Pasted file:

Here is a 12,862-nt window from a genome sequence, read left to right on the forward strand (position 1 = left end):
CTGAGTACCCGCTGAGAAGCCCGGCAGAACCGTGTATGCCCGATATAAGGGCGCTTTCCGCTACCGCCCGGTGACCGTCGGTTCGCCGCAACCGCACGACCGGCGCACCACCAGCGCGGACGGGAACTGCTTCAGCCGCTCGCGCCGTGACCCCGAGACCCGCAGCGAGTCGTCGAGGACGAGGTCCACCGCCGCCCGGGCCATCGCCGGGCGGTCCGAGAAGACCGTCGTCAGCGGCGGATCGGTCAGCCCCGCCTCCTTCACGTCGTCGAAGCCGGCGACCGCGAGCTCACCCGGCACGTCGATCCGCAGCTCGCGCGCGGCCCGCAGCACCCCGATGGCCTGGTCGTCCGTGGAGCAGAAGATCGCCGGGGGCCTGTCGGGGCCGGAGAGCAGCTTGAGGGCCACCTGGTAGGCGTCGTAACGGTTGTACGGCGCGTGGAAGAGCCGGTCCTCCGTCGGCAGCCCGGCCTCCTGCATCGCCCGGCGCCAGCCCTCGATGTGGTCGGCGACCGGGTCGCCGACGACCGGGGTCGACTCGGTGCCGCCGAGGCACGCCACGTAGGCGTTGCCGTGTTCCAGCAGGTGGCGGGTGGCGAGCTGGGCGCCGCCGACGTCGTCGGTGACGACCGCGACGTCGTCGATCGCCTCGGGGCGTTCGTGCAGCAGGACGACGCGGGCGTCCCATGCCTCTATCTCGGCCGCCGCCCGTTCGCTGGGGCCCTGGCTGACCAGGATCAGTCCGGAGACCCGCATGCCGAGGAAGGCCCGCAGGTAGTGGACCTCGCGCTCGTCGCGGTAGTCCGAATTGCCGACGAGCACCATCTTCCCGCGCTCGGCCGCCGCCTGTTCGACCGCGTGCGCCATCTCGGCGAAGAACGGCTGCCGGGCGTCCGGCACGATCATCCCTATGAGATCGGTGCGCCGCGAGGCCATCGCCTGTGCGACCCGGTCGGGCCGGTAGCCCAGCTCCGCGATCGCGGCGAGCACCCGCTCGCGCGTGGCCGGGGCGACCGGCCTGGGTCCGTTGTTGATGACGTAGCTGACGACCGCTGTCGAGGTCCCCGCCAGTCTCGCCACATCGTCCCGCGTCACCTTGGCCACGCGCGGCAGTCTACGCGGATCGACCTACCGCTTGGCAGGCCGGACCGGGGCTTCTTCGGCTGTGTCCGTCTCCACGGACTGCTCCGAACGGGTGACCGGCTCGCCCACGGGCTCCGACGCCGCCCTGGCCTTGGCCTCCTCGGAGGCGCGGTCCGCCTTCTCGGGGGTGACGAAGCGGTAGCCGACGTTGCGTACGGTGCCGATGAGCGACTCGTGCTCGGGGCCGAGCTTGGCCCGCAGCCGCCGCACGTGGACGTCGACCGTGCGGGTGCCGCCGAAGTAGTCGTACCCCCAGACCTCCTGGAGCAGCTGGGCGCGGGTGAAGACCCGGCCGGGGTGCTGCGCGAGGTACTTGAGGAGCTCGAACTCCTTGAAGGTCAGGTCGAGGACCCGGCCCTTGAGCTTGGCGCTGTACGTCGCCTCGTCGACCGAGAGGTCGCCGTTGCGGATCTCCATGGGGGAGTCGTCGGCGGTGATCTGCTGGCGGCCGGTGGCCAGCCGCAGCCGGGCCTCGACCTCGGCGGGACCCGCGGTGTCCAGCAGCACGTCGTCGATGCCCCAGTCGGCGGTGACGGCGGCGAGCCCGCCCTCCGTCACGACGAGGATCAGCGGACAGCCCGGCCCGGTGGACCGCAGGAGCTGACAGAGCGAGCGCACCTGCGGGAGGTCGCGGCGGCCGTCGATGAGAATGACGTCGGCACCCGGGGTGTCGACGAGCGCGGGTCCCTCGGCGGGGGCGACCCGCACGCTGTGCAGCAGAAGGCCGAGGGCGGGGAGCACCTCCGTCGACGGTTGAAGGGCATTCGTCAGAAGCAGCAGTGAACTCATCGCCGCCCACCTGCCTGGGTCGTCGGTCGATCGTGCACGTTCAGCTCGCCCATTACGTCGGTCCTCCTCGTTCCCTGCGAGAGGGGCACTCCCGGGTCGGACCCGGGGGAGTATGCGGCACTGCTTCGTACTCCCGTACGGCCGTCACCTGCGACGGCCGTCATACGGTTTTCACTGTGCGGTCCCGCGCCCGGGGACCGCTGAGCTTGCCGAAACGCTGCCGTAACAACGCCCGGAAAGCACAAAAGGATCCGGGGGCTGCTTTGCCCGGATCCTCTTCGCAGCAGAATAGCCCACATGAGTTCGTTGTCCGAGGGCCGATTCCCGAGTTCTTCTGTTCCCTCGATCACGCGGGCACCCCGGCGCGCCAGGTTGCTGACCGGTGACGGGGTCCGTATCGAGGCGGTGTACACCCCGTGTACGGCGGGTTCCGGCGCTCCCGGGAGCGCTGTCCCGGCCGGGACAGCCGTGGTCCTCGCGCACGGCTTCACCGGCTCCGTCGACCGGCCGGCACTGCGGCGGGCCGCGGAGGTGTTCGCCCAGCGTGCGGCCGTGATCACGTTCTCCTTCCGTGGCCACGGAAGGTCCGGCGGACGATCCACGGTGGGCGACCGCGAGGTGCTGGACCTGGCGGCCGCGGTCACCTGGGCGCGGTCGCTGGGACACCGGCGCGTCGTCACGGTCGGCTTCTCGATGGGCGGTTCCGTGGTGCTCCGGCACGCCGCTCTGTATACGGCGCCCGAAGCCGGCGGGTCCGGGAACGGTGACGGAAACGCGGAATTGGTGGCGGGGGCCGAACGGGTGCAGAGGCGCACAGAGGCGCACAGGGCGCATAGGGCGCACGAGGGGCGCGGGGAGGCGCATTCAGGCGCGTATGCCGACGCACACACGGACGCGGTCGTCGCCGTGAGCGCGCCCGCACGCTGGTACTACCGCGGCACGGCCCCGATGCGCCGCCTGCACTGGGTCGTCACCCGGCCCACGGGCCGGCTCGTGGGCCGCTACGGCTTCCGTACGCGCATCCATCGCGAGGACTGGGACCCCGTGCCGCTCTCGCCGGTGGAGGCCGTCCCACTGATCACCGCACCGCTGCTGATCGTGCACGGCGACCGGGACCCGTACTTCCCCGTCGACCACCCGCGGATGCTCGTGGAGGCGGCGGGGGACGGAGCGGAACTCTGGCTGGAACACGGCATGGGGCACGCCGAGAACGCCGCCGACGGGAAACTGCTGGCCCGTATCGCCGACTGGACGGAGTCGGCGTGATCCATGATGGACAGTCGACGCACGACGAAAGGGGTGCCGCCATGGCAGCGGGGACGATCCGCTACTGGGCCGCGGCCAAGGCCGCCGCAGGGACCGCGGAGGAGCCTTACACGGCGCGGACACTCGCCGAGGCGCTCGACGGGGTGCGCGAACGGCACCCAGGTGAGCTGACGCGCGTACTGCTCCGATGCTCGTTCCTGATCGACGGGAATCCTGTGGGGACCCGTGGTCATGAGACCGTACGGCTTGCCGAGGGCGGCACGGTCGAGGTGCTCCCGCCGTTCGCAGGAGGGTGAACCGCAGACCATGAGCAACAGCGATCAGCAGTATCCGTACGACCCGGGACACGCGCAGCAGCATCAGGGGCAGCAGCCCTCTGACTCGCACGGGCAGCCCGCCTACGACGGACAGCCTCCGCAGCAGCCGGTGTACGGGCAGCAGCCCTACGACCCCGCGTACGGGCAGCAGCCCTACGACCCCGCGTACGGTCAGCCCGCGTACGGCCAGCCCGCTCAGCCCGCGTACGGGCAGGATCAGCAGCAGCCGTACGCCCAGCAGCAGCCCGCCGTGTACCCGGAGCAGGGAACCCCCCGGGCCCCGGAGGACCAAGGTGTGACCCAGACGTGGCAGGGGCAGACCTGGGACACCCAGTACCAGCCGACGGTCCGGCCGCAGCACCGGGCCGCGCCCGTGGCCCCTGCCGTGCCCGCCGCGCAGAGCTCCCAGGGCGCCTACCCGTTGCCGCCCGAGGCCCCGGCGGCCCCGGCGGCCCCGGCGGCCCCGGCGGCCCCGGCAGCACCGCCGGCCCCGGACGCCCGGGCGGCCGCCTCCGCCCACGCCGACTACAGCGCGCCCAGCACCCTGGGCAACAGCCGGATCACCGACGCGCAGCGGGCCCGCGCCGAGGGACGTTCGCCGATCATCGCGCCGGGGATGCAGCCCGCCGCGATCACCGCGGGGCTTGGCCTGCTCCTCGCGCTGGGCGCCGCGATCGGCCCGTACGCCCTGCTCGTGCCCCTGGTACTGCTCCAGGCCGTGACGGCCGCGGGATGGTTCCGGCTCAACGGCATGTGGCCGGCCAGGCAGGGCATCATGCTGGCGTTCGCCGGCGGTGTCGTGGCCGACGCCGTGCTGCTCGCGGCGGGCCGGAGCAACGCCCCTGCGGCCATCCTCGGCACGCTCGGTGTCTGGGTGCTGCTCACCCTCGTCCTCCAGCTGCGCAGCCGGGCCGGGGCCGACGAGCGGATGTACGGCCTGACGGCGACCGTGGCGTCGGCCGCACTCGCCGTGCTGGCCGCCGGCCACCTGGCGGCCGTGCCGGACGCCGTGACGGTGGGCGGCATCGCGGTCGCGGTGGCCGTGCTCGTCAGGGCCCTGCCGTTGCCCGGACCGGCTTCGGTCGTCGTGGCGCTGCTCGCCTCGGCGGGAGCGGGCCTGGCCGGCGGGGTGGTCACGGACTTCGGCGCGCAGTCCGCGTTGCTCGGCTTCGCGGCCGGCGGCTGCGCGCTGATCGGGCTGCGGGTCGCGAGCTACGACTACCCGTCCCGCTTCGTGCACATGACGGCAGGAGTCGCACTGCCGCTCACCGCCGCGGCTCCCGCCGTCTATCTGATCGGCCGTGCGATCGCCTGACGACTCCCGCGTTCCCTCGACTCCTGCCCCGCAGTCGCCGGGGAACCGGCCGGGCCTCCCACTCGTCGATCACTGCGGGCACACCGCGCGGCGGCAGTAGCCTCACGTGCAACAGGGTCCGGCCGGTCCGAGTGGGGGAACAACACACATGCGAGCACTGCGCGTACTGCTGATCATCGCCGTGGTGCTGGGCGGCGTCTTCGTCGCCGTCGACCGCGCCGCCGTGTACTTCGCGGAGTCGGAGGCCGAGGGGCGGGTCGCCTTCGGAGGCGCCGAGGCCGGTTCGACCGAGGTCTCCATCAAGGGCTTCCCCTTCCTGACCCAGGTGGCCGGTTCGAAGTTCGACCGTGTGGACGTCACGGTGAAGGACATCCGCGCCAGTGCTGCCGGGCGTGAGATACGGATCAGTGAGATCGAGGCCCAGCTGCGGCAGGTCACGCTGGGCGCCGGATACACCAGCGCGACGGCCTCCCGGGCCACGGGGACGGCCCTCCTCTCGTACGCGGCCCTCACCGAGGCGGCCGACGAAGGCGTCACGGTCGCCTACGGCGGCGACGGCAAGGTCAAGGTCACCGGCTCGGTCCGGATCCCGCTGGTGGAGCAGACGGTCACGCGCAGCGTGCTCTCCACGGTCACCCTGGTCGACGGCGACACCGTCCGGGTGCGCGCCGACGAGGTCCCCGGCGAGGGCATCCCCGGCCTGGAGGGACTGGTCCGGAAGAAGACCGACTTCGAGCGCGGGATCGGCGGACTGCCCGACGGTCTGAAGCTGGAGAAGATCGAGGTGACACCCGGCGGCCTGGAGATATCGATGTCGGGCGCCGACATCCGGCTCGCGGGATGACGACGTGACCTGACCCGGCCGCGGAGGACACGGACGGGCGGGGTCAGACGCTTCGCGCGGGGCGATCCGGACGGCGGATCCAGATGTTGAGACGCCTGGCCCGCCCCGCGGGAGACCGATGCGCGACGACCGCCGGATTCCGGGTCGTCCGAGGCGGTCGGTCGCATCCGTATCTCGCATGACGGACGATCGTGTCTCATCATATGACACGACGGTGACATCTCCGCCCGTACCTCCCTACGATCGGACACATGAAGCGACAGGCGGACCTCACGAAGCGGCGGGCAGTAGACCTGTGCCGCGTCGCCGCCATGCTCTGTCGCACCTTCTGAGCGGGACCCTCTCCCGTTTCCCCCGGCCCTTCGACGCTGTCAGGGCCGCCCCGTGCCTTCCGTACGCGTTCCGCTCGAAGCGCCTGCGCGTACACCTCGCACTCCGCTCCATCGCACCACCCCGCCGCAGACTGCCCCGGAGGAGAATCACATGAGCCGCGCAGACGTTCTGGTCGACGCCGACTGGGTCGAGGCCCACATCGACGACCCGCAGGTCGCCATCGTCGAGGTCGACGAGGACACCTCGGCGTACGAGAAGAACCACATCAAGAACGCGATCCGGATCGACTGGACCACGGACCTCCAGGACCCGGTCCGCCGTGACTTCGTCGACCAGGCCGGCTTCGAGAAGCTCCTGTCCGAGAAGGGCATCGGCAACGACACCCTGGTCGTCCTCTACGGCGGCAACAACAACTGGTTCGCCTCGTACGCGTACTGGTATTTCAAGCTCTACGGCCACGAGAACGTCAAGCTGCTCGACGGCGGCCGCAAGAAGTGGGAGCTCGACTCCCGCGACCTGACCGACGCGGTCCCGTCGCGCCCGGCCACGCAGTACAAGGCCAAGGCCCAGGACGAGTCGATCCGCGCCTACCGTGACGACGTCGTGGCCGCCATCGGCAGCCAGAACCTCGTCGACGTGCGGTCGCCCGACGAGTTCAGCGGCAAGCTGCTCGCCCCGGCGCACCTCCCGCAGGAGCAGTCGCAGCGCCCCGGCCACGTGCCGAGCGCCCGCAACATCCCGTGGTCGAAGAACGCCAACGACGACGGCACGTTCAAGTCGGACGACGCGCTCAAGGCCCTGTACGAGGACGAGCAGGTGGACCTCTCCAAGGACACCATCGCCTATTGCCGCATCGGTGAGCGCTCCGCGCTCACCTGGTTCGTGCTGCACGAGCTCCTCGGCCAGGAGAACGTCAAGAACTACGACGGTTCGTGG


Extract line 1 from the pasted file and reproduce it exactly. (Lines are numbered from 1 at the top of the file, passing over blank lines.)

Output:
Here is a 12,862-nt window from a genome sequence, read left to right on the forward strand (position 1 = left end):